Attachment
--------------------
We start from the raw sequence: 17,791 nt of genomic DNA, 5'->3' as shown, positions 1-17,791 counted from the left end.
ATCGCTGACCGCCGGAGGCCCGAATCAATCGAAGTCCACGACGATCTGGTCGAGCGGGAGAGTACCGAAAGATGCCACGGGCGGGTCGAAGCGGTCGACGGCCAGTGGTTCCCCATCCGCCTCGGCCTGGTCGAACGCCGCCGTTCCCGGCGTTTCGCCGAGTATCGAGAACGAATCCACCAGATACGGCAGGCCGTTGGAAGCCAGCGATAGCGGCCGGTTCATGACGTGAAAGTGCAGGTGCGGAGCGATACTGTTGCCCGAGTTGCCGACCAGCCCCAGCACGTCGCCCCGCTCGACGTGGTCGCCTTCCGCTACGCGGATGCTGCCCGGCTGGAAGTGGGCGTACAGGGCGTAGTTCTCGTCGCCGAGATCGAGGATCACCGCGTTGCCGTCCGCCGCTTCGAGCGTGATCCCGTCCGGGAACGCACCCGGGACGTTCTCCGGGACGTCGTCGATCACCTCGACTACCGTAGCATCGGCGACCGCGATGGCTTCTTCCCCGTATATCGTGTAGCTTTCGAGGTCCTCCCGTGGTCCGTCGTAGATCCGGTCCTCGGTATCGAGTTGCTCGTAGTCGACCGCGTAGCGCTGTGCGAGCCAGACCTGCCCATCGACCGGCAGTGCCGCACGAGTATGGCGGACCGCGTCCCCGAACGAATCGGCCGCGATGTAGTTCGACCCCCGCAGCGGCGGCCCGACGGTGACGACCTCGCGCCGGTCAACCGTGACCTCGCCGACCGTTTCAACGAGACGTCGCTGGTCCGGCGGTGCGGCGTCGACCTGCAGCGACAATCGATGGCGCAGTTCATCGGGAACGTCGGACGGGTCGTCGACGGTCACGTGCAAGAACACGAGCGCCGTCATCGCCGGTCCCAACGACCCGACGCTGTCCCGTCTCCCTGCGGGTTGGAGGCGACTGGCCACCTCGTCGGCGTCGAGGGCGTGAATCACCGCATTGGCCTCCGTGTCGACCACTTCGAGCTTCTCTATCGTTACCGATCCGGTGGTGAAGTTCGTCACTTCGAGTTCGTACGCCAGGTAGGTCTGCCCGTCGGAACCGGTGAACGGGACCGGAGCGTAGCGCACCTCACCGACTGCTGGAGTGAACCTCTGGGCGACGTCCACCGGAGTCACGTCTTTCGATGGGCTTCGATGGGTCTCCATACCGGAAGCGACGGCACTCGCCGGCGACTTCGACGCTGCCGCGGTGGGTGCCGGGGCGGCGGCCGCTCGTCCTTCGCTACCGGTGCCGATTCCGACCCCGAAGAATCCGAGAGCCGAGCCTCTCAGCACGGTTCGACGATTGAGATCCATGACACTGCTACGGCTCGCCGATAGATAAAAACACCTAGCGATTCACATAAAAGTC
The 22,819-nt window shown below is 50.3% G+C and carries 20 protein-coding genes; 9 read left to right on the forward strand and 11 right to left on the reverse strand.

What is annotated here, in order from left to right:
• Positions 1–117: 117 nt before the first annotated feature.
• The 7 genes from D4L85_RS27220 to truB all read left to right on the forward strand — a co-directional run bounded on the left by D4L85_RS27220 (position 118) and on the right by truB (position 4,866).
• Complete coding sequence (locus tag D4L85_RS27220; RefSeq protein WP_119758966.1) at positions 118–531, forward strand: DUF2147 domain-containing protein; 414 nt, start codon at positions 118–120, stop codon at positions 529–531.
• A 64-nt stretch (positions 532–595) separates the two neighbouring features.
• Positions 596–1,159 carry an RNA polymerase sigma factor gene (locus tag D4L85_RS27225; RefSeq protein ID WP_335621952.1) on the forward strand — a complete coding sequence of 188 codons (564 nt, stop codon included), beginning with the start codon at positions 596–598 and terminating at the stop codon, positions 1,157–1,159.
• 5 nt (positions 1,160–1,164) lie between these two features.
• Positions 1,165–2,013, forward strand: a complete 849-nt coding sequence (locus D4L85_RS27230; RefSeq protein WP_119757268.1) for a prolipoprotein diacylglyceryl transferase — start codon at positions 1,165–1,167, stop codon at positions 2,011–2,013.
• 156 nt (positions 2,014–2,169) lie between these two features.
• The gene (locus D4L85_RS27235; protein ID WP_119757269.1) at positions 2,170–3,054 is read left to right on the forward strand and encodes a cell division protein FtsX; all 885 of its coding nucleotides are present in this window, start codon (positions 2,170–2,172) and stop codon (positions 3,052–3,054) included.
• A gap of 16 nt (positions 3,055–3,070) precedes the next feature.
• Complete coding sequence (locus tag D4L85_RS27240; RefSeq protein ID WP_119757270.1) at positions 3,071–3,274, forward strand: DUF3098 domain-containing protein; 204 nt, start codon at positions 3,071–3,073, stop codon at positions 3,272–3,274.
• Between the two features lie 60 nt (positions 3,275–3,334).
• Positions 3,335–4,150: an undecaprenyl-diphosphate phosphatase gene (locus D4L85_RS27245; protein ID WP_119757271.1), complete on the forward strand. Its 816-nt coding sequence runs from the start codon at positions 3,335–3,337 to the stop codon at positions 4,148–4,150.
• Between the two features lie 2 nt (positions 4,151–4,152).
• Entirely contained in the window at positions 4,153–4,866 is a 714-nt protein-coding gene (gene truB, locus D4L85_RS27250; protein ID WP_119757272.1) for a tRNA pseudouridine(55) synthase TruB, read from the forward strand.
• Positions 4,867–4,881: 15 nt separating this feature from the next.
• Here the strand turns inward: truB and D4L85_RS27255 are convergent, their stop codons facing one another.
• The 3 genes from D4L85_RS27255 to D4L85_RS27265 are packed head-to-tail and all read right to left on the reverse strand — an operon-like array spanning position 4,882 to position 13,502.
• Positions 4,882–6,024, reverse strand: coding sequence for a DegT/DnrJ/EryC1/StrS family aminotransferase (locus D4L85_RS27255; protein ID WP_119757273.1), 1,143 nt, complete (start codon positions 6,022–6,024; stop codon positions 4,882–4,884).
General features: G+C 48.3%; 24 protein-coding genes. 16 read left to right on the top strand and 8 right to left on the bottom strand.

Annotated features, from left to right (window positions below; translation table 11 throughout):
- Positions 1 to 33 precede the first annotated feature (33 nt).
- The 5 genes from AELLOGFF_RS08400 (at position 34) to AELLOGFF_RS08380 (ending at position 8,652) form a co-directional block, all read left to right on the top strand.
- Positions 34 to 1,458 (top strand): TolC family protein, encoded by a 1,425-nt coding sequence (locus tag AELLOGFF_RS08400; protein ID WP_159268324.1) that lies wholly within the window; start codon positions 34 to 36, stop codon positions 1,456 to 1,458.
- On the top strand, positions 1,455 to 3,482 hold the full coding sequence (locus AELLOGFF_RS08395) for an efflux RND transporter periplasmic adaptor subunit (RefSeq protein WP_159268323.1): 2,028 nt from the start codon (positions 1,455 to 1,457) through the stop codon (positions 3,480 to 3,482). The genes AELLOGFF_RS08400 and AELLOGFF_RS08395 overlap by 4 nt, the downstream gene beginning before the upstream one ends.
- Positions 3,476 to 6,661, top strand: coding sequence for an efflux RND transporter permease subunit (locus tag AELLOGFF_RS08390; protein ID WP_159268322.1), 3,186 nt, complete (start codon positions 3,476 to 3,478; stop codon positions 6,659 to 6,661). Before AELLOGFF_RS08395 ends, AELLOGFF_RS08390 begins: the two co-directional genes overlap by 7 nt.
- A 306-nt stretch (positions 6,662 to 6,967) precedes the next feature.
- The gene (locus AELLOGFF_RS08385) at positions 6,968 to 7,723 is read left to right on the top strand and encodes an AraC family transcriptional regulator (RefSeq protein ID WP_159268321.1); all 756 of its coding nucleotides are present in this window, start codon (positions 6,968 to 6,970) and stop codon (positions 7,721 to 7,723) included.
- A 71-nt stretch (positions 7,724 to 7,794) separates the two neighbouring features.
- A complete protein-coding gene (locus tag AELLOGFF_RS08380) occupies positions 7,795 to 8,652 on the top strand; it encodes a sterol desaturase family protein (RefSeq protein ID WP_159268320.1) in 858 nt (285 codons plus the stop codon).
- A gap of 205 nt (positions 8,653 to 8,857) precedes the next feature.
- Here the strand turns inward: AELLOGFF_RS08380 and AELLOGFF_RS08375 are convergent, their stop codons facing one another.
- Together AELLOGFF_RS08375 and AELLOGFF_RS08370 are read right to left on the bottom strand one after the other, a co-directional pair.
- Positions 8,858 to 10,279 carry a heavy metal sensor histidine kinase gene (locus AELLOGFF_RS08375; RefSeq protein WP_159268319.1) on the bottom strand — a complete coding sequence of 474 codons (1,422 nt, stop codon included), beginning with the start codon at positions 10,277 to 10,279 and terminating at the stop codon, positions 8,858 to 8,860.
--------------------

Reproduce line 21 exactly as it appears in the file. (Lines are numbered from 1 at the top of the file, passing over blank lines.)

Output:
• Here the strand turns inward: truB and D4L85_RS27255 are convergent, their stop codons facing one another.